Todd S Super Reviewer
  • Feb 21, 2016
    As most of Gilliams work confusing plus it ended abruptly, yet weirdly wonderful, easy to watch, super colourful and the time did fly by.
    Sanity Assassin ! Super Reviewer
  • May 03, 2015
    A solipsistic computer scientist is tasked to prove that humans' work amounts to nothing. Terry Gilliam's art department is on full display, but his skill as a story-teller isn't. The scene design pops, and Gilliam's frenetic future is both frighteningly possible and a visual feast. He moves the camera deftly but often, which seems contradictory. The story, however, is weird. Qohen's job looks like a video game with obscure math equations, and it only gains significance in the third act, and even then, the narrative has already been distracted by a ham-handed love plot that defies credibility (why is she apologizing and believing in the relationship when the previous scene involved his over-zealous advances?). It's all very pretty and confusing, which are the best two adjectives for Gilliam's work as a whole. Overall, some fun art direction doesn't save this weak story.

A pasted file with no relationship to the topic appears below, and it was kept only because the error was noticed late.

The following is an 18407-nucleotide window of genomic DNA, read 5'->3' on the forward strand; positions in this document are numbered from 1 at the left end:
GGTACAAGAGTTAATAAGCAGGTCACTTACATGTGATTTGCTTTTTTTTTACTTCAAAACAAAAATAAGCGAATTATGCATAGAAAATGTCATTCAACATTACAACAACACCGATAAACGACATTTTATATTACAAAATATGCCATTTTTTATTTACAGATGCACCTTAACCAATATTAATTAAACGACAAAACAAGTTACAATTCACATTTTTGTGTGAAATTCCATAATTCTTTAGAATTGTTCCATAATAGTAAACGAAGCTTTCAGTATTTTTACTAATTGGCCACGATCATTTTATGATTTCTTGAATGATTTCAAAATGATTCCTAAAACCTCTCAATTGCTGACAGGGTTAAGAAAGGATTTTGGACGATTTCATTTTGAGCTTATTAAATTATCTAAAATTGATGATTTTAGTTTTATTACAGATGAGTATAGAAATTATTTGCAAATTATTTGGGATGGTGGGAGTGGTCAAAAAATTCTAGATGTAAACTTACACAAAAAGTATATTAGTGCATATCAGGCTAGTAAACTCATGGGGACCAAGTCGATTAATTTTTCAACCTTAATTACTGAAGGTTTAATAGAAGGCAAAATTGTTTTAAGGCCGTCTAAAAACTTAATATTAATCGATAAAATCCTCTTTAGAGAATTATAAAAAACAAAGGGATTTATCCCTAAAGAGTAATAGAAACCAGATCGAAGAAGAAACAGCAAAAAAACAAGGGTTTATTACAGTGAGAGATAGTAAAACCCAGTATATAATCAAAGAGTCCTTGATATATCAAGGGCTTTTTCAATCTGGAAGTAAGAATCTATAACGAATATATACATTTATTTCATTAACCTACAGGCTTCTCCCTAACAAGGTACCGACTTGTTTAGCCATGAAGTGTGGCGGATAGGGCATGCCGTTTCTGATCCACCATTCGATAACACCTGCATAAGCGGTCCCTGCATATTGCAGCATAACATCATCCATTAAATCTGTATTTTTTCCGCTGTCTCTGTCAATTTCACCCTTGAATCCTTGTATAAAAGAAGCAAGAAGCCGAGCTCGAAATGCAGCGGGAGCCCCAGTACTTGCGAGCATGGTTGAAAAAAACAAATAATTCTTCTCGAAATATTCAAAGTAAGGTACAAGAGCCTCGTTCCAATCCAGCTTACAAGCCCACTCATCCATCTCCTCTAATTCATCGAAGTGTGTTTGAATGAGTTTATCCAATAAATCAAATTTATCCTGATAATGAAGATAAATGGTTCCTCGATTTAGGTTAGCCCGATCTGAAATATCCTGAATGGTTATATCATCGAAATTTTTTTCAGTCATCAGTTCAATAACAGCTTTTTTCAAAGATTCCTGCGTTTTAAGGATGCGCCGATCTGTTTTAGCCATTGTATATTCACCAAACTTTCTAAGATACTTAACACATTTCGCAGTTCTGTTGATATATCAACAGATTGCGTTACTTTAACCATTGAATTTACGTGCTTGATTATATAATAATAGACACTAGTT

Jim H Super Reviewer
  • Mar 20, 2015
    It's the equivalent of biting into a delicious looking cake to find only air.
    Marcus W Super Reviewer